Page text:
The staccato vibrations from the drumbeat hit me in the wrists. Then the bass rattled my spine as the rock song moved beyond my ears, transforming into a full-body experience — one that could revolutionize concert-going for the deaf and hard of hearing.
I was wearing a prototype of a “wireless ecosystem,” including a technology-stuffed cargo vest and ankle and wrist bands, in a demonstration by the Music: Not Impossible (MNI) project during the Sound Scene festival at the Hirshhorn Museum in Washington, D.C. in early July. Developed by Not Impossible Labs to help the deaf “hear” music, the suit translates sounds into a cascade of vibrations, with different instruments registering in different zones across the ankles, wrists, back, or ribcage. After three years of development, a dozen prototype suits have been created and tested at concerts and other events, including the first stop of Lady Gaga’s Dive Bar Tour in Nashville last year and the South by Southwest festival in Austin.
“For the deaf, it’s mind-blowing,” MNI technology director Daniel Belquer told me. “We understand that a live concert isn’t just entertainment. There’s a big social component, and they feel left out.”
In the demonstration, Belquer first used sound with the vibration suits to show how they complement each other. When we were told to pretend to dive into a pool, I heard a splash and felt ripples across my chest. During a meditative segment, subtle soothing vibrations spread across my body to the sound of chimes and lapping waves. While the suits may heighten concert experiences for the hearing, the real goal is to use only vibrations in order to feel rather than hear music. After playing one rock song with the sound, Belquer devised a test. He played only the vibrations of a song through the suits and asked our group to identify the song, providing one hint, that the song was by a 1980s stadium-rock band. The vibrations, with heavy bass and drumbeats, stumped everyone in my group, but it took a woman in a previous demonstration less than 10 seconds to nail the song as “Back in Black” by AC/DC. “That’s a record,” Belquer said about her quick response.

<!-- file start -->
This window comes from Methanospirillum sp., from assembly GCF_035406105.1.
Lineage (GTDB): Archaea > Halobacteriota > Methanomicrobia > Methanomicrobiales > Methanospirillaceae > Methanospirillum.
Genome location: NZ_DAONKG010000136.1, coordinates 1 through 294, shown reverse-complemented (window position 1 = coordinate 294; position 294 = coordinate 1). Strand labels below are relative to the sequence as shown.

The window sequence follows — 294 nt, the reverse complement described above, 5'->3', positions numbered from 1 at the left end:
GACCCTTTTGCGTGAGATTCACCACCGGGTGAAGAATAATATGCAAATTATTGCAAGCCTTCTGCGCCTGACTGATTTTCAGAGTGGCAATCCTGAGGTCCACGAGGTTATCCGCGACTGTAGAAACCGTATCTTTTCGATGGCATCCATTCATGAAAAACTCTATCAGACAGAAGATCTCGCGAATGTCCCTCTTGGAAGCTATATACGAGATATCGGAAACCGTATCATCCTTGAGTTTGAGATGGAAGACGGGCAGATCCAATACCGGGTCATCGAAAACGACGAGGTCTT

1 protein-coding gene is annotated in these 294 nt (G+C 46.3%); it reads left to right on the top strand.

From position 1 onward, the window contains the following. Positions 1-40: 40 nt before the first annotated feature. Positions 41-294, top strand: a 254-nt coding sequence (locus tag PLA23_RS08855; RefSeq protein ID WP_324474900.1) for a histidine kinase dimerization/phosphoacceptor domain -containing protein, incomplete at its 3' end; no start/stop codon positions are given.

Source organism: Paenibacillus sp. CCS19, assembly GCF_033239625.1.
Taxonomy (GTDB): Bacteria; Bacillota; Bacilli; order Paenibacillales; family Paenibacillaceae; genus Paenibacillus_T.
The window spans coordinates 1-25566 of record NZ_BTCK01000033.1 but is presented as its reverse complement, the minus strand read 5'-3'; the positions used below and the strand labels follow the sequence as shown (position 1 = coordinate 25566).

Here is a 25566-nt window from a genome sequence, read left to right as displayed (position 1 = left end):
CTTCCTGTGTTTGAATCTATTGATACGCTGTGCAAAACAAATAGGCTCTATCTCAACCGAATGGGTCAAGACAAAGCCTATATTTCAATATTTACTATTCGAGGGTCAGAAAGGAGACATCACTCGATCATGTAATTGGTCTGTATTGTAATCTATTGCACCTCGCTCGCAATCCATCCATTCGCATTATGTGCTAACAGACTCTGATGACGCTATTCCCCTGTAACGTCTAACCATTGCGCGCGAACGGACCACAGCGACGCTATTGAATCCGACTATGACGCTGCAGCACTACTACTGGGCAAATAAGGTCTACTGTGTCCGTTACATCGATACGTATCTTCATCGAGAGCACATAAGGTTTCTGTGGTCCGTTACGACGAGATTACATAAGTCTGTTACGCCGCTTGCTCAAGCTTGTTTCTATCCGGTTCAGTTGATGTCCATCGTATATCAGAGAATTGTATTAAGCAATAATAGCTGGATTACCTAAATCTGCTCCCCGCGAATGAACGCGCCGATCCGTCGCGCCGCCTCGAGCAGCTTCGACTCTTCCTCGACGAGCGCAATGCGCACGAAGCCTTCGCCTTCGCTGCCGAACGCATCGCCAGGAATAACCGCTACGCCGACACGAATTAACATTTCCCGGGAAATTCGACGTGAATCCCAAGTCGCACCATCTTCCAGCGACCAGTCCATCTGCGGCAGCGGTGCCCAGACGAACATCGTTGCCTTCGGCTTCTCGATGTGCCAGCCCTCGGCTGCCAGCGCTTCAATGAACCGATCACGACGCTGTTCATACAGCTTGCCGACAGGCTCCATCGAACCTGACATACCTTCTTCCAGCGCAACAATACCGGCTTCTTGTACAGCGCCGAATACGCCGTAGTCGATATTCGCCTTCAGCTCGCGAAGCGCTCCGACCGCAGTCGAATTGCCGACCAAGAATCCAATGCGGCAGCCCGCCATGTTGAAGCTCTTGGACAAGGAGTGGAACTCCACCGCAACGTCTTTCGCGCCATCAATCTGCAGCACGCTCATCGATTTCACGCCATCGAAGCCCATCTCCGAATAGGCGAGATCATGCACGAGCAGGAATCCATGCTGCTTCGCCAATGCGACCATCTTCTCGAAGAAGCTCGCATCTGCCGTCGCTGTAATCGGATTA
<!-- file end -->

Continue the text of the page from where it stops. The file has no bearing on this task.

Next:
The vibration suits were developed with input from deaf people, including deaf singer Mandy Harvey, who received a standing ovation for her performance on America’s Got Talent, in which she took off her shoes so she could feel the vibrations of her voice and guitar through the floor. After trying the vibration suit, Harvey said it was “cool and beautiful” to feel different musical vibrations that weren’t all muddled together.
Deaf people sometimes stand close to speakers or squeeze a balloon to feel vibrations during a concert. I tried using a balloon after having worn the vibration suit, but the mild thumps from the music felt roughly the same for all instruments, and it would be awkward carry a balloon around during a concert. Belquer said the drumbeats had been moved to the wristbands because concert goers often throw their arms in the air during heavy drumbeats.
Launched in 2009, Not Impossible Labs has focused on innovations in health, mobility, and communication. Its first project, Eyewriter, which is included in the Museum of Modern Art’s permanent collection, is an inexpensive open-source device that lets paralyzed people communicate by simply moving their eyes. It was developed to help Los Angeles graffiti artist Tony “TEMPT ONE” Quan create art again after he was paralyzed by ALS (Lou Gehrig’s disease), and it was named one of Time magazine’s top 50 inventions in 2010. The lab also developed the first 3D-printed prosthetic arm to help amputees in war-torn South Sudan.
Besides helping the deaf, there are other potential applications for the vibration suits, including heightening musical experiences for those who can hear and augmenting virtual-reality video games. The suits don’t have a trademarked name yet, but Belquer said the company is seeking funding from investors and company sponsorships, with plans to sell a complete suit for $350 to $500 when the trials are completed. Deaf writer-director Chase Burton also is creating a tactile “soundtrack” using the suits for an upcoming short film titled “Mather.”
After 15 minutes in the suit, I felt slightly dizzy, like I was experiencing a mild case of carsickness without the nausea. The suit’s vibrations are powerful, transferring the ethereal beauty of music from one sense to another via direct sensations that pulsate through your body. I can only imagine what it would be like for a deaf person to feel music with this technology for the first time, but I hope to see many of them suited up and partying on the dance floor soon.